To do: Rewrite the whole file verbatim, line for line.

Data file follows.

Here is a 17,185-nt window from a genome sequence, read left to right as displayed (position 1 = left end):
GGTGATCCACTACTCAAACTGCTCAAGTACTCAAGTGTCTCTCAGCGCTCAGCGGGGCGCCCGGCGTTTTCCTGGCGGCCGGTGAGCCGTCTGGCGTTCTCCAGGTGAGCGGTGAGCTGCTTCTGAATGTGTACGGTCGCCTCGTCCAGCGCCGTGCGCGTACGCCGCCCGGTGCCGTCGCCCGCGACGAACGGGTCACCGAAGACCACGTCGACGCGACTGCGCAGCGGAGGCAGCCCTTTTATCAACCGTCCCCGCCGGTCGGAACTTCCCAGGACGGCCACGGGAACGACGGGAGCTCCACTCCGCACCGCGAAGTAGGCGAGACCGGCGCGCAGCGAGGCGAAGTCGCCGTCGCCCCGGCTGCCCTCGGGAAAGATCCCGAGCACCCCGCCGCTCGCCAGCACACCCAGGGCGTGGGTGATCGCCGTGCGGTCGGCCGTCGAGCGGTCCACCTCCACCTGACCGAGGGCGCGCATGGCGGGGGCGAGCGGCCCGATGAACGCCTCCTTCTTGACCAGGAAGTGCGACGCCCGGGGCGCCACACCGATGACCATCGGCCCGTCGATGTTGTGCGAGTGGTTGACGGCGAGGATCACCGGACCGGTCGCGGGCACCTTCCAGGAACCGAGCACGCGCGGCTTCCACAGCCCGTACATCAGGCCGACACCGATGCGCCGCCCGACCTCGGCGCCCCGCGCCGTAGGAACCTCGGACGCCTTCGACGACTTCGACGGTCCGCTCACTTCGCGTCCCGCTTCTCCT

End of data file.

Here is a 17,185-nt window from a genome sequence, read left to right as displayed (position 1 = left end):
GGTGATCCACTACTCAAACTGCTCAAGTACTCAAGTGTCTCTCAGCGCTCAGCGGGGCGCCCGGCGTTTTCCTGGCGGCCGGTGAGCCGTCTGGCGTTCTCCAGGTGAGCGGTGAGCTGCTTCTGAATGTGTACGGTCGCCTCGTCCAGCGCCGTGCGCGTACGCCGCCCGGTGCCGTCGCCCGCGACGAACGGGTCACCGAAGACCACGTCGACGCGACTGCGCAGCGGAGGCAGCCCTTTTATCAACCGTCCCCGCCGGTCGGAACTTCCCAGGACGGCCACGGGAACGACGGGAGCTCCACTCCGCACCGCGAAGTAGGCGAGACCGGCGCGCAGCGAGGCGAAGTCGCCGTCGCCCCGGCTGCCCTCGGGAAAGATCCCGAGCACCCCGCCGCTCGCCAGCACACCCAGGGCGTGGGTGATCGCCGTGCGGTCGGCCGTCGAGCGGTCCACCTCCACCTGACCGAGGGCGCGCATGGCGGGGGCGAGCGGCCCGATGAACGCCTCCTTCTTGACCAGGAAGTGCGACGCCCGGGGCGCCACACCGATGACCATCGGCCCGTCGATGTTGTGCGAGTGGTTGACGGCGAGGATCACCGGACCGGTCGCGGGCACCTTCCAGGAACCGAGCACGCGCGGCTTCCACAGCCCGTACATCAGGCCGACACCGATGCGCCGCCCGACCTCGGCGCCCCGCGCCGTAGGAACCTCGGACGCCTTCGACGACTTCGACGGTCCGCTCACTTCGCGTCCCGCTTCTCCT